Alex Gray’s latest album skitters and eases itself through the outskirts of the mind, in peripheral antique shops where piles of postcards create an impression of a life that may or may not have happened. It all remains suspiciously familiar. Just prying open the hooked folds of the title reveals a potent somnambulism cloying at the hearts of modern humans.
The California-based Gray has many projects (Sun Araw band, D/P/I, his own label Deep Tapes, etc), and Deep Magic has been his platform for a relaxed, almost behind-the-scenes mode of consciousness. Deep Magic’s last release on Preservation, Lucid Thought, was a therapeutic drift through manipulated field recordings, and Reflections of Most Forgotten Love ramps up the textural vivacity. The album’s strength comes in its diversity: an ever-changing space that complements our brain’s holographic nature. This is not an experience walking a linear path, and it is thus difficult to pin down and describe.
Scientific electronics dizzy themselves and shimmer in the moonlight on “Alone In Her Cave” while plucked instruments and chimes meet at the water’s edge. Like a slide projector changing images, the focus shifts with “I’ve Been Thinking” to tactile piano washes, backed by bluntly processed water effects and ghostly guitar loops. Nothing remains consistent except the ever changing headscape. At times a loop will fade out to be replaced by another, which can break the magic. But most of the time it’s a seamless execution (check the divine “Brighter Days” below), and the changes become as natural as musing whether your childhood memories actually happened or not.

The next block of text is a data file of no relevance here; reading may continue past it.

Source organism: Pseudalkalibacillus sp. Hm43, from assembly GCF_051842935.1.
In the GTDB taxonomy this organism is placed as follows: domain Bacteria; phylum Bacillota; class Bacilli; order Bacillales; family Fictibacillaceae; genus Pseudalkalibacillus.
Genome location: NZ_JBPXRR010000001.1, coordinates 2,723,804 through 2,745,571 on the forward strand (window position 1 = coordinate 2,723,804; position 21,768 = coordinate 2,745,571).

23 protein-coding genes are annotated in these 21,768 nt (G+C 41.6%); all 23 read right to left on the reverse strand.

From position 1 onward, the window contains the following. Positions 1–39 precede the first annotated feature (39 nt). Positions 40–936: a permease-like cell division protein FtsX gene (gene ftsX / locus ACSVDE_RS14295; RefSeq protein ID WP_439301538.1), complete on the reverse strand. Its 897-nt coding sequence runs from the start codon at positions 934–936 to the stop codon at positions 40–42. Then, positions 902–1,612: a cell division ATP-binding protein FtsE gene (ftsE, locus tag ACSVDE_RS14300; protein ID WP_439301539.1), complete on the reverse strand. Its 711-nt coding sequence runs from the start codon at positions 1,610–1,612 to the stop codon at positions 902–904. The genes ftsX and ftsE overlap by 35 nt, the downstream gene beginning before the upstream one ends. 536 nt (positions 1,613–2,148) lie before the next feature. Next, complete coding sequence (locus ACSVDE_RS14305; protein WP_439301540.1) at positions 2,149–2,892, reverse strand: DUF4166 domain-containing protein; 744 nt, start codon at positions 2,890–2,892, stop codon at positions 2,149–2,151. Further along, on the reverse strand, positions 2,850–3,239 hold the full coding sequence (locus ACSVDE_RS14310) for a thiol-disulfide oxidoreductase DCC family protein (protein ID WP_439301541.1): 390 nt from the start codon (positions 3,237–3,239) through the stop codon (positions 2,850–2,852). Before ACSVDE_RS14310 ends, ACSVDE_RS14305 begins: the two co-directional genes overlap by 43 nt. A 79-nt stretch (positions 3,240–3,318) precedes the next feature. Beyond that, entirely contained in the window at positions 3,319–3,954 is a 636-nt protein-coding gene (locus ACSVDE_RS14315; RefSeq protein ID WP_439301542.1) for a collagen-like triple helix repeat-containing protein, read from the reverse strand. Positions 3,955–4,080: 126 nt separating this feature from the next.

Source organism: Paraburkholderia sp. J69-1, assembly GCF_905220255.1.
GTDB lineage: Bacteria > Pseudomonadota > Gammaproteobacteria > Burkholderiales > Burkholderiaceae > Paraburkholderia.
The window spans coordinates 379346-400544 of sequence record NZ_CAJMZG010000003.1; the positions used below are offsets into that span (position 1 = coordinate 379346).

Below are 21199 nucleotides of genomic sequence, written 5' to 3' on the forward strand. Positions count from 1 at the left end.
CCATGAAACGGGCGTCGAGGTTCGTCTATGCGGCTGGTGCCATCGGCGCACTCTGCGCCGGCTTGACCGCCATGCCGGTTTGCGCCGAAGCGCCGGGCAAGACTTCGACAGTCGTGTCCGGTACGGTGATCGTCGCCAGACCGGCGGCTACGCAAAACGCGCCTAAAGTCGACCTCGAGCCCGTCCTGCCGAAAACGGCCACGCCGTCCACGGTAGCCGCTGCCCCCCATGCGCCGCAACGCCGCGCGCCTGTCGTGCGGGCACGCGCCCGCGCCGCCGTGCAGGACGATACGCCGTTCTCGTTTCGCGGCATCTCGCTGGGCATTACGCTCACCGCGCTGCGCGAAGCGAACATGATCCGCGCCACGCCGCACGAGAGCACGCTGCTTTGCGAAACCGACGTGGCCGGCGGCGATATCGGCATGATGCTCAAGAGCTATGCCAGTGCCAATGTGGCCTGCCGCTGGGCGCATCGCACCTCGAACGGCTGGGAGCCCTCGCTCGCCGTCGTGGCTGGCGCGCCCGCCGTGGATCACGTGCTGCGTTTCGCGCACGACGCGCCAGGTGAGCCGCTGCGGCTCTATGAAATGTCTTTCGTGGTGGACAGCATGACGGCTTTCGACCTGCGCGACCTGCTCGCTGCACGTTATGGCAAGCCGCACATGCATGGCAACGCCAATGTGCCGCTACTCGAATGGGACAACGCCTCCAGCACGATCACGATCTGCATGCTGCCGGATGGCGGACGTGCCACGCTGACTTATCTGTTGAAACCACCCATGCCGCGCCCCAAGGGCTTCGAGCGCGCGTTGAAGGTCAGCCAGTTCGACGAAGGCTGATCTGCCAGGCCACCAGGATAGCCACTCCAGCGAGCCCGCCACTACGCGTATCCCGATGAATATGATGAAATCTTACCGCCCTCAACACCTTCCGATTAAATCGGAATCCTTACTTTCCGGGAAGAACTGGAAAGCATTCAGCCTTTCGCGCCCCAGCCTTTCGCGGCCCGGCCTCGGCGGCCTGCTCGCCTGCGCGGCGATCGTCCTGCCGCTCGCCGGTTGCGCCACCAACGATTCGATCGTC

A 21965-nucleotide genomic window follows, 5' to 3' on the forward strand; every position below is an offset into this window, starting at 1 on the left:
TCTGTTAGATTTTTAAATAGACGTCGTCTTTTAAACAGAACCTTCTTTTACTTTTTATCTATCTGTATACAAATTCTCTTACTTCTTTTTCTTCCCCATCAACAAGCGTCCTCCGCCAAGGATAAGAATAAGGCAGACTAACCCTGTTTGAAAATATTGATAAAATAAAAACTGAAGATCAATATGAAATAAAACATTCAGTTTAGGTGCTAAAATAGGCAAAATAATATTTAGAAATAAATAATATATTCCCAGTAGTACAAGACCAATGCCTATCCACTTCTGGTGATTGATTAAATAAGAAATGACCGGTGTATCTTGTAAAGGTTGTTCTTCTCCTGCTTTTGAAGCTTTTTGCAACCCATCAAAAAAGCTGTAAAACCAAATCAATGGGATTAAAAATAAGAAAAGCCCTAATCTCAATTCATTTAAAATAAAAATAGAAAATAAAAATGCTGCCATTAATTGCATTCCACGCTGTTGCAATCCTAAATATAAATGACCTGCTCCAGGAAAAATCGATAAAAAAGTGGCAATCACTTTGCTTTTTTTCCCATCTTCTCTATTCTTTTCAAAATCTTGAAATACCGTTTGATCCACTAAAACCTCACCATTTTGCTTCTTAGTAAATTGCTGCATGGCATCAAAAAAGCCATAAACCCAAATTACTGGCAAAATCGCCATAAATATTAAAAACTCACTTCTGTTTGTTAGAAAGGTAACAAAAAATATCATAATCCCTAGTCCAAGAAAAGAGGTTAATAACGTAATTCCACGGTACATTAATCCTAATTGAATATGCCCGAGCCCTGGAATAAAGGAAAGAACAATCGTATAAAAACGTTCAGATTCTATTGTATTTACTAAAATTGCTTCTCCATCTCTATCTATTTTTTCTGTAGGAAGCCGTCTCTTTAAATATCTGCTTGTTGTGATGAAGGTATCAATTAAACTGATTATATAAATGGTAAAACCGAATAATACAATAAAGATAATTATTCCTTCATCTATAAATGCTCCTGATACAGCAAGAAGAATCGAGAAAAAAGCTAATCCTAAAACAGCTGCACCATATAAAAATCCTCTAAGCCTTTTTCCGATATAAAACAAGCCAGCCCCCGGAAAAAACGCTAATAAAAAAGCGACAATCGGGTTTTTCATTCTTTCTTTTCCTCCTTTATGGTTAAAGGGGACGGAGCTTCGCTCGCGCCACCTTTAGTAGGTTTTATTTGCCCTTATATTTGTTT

And childhood, perhaps even babyhood, seems to be a potent cornerstone to this deviant dreamspace. The lens through which Gray is looking has more wonder and joy than creepiness. Languageless voices crumble into bubbly laser beams. A wave of meaty distortion becomes an acoustic stroll in the pram. There is a sense of play and humor, as is delivered by the hollow voice on “Only Me” which muses over something meaningful, only to end up at his utility bill. Any darkness is expressed as curious impressions of the unknown rather than something to fear. Everything else is like fireworks over the spinning coral reef of possibility above our little heads.
A lot of folks are calling this album “cosmic” and it’s easy to see where they are coming from. It is, in truth, a very down-to-earth affair. It’s an honest impression of how the mind dances all over the place even when a person is focused and relaxed. It’s quite beautiful the way the music can sincerely emulate the crackling, wobbly edge of consciousness. This is Deep Magic’s most engaging album yet. (Nayt Keane)